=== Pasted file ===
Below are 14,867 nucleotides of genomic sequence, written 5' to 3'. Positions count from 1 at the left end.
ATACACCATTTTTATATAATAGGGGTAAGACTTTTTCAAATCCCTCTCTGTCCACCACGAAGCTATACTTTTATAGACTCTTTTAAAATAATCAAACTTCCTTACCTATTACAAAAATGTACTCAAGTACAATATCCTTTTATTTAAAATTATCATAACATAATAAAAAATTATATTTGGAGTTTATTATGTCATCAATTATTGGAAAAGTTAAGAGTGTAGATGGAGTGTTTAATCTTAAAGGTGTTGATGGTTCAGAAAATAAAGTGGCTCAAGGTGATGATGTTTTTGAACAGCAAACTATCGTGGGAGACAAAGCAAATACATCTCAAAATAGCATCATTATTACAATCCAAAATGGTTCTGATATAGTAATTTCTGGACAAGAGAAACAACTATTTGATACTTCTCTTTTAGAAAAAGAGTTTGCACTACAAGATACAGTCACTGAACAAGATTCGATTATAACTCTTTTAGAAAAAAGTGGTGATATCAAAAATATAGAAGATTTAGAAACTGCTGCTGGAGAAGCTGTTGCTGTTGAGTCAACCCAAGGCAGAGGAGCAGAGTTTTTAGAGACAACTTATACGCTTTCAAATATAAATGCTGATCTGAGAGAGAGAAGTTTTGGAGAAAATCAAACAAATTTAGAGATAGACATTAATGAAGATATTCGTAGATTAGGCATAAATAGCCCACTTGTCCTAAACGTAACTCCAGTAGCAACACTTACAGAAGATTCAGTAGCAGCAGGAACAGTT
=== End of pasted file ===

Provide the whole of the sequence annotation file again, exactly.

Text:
Below are 14,867 nucleotides of genomic sequence, written 5' to 3'. Positions count from 1 at the left end.
ATACACCATTTTTATATAATAGGGGTAAGACTTTTTCAAATCCCTCTCTGTCCACCACGAAGCTATACTTTTATAGACTCTTTTAAAATAATCAAACTTCCTTACCTATTACAAAAATGTACTCAAGTACAATATCCTTTTATTTAAAATTATCATAACATAATAAAAAATTATATTTGGAGTTTATTATGTCATCAATTATTGGAAAAGTTAAGAGTGTAGATGGAGTGTTTAATCTTAAAGGTGTTGATGGTTCAGAAAATAAAGTGGCTCAAGGTGATGATGTTTTTGAACAGCAAACTATCGTGGGAGACAAAGCAAATACATCTCAAAATAGCATCATTATTACAATCCAAAATGGTTCTGATATAGTAATTTCTGGACAAGAGAAACAACTATTTGATACTTCTCTTTTAGAAAAAGAGTTTGCACTACAAGATACAGTCACTGAACAAGATTCGATTATAACTCTTTTAGAAAAAAGTGGTGATATCAAAAATATAGAAGATTTAGAAACTGCTGCTGGAGAAGCTGTTGCTGTTGAGTCAACCCAAGGCAGAGGAGCAGAGTTTTTAGAGACAACTTATACGCTTTCAAATATAAATGCTGATCTGAGAGAGAGAAGTTTTGGAGAAAATCAAACAAATTTAGAGATAGACATTAATGAAGATATTCGTAGATTAGGCATAAATAGCCCACTTGTCCTAAACGTAACTCCAGTAGCAACACTTACAGAAGATTCAGTAGCAGCAGGAACAGTT